Even with Google Translate, there’s still a huge benefit to being a bilingual or multi-lingual speaker.
Not only does it help hugely if you’re able to speak even just a few words of the local language while you’re travelling in foreign countries (showing that you’re at least trying to speak the language will get you brownie points, and often locals are then willing to go the extra mile to help you), but it can also bring other major advantages too.
As well as helping you if you’re travelling in foreign countries, learning another language can help you with job prospects. There are lots of jobs that ask for applicants to be competent in another language; especially for tourism jobs or jobs in multinational firms.
Learning another language can also have huge benefits for your brain. Studies have shown that learning a foreign language causes the size of areas in the brain which are associated with memory, and levels of grey matter, to increase! In fact, learning a language is one of the best brain workouts you can do.
According to Ethnologue (the research centre for language intelligence), there are over 7,111 official languages to choose from, and so naturally some are going to be more useful than others. The big question then is; which languages are the best ones to learn?
The best languages to learn are:
With over one billion speakers, this is a language spoken by a huge number of people, and one that is becoming increasingly sought after by employers as China is becoming an increasingly important player in international business.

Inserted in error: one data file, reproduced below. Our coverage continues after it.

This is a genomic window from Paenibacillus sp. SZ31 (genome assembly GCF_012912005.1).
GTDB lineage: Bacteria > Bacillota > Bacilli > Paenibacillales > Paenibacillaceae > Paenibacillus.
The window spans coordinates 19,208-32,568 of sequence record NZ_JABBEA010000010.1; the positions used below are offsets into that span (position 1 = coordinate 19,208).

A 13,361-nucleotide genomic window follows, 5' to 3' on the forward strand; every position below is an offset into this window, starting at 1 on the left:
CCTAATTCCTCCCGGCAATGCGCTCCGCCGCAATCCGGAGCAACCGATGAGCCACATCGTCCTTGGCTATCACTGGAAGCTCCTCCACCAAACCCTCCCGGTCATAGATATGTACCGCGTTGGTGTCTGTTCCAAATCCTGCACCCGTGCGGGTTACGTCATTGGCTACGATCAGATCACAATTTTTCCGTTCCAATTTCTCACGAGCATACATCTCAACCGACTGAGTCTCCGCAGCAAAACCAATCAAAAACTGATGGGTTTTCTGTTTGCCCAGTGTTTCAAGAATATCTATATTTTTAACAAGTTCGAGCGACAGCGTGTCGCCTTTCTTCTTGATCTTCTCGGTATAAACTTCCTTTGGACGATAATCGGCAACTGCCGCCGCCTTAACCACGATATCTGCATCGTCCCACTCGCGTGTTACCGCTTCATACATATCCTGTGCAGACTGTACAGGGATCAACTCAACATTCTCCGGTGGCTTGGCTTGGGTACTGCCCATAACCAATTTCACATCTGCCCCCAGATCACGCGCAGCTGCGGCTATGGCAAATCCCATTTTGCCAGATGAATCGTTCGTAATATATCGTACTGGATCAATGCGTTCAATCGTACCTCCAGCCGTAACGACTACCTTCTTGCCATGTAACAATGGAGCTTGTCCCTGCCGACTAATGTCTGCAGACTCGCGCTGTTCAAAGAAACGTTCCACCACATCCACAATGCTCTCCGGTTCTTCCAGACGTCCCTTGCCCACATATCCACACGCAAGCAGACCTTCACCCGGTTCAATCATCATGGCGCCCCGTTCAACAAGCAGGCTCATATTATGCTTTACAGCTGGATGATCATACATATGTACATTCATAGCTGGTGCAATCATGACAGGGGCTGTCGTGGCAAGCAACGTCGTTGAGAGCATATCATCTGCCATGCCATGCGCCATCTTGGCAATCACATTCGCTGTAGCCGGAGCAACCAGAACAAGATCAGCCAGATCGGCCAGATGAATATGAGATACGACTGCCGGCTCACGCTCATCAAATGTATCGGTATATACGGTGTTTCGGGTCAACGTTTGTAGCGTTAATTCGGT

Spanish is spoken in many different countries around the world. Spain, Argentina, Cuba, Mexico, Costa Rica, and Puerto Rico are just a few for which Spanish is the official language. If you like to travel, learning Spanish will give you plenty of countries which you can visit and explore more easily.
Another language which is spoken in a great many countries. Canada, Switzerland and Morocco all have French speakers among its nationals. Not only does French help with world travel and in business, but it’s a romance language which may give you a little “je ne sais quoi” in the love department.
This is a harder one to learn since if you want to read it, it involves learning to recognise kanji rather than words made from letters. It’s a language which not that many English-speakers speak as an additional language, so if you’re looking for a job involving Japan or travel, it can stand you in very good stead. Though you might simply like to learn it so you can thoroughly explore Japan and discover the home of sushi, karaoke and samurai.